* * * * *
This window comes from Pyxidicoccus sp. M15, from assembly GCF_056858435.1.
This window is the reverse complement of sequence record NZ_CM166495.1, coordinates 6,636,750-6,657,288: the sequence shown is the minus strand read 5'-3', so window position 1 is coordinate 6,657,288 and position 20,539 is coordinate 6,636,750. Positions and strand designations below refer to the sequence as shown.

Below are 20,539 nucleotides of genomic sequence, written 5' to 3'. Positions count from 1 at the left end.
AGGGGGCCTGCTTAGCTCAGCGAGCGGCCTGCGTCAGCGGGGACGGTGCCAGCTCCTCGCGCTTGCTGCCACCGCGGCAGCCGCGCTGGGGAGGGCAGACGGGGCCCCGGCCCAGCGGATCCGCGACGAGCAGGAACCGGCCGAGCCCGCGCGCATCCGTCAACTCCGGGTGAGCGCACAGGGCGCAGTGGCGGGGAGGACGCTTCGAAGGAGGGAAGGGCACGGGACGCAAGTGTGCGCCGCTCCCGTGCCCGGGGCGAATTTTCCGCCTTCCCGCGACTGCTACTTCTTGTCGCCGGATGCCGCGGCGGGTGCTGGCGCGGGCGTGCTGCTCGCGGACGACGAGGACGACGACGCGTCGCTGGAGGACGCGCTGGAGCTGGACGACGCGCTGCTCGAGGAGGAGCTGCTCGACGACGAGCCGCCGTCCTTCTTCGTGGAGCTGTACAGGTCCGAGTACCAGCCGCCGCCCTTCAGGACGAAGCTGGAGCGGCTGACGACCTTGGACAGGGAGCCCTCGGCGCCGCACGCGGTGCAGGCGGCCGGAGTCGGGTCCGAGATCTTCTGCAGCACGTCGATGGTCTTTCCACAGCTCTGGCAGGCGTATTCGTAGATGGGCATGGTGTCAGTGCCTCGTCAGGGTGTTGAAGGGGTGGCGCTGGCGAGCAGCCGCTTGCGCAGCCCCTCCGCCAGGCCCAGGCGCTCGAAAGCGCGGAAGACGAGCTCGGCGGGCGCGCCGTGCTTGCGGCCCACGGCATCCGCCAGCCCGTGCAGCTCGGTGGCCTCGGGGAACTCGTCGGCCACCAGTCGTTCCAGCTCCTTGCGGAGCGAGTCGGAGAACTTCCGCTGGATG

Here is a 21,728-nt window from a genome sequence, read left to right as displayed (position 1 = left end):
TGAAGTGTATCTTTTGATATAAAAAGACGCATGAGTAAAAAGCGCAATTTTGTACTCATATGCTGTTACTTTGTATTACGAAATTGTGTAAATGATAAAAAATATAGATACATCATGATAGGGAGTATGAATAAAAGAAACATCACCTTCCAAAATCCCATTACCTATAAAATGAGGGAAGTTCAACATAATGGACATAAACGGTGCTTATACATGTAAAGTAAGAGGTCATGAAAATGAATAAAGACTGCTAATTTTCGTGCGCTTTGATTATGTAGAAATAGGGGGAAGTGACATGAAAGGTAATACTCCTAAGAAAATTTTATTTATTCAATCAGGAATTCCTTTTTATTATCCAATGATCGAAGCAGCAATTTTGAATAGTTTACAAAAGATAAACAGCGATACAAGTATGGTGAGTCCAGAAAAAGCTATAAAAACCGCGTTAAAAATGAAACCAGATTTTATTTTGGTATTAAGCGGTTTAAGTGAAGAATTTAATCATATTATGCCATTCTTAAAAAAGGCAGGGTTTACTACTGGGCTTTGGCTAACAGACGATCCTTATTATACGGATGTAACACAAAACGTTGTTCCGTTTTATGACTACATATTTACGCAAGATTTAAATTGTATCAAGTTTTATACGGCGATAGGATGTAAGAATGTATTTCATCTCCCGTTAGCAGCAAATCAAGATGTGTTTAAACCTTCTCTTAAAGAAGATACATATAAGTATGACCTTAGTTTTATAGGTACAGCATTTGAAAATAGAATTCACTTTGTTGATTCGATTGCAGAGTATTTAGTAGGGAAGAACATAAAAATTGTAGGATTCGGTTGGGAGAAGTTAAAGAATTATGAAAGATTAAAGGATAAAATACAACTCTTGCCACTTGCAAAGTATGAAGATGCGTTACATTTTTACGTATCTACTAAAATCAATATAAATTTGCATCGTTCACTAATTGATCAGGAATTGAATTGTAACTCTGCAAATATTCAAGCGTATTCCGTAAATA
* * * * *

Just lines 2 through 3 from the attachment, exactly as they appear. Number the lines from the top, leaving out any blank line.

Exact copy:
This window is the reverse complement of sequence record NZ_CM166495.1, coordinates 6,636,750-6,657,288: the sequence shown is the minus strand read 5'-3', so window position 1 is coordinate 6,657,288 and position 20,539 is coordinate 6,636,750. Positions and strand designations below refer to the sequence as shown.

Below are 20,539 nucleotides of genomic sequence, written 5' to 3'. Positions count from 1 at the left end.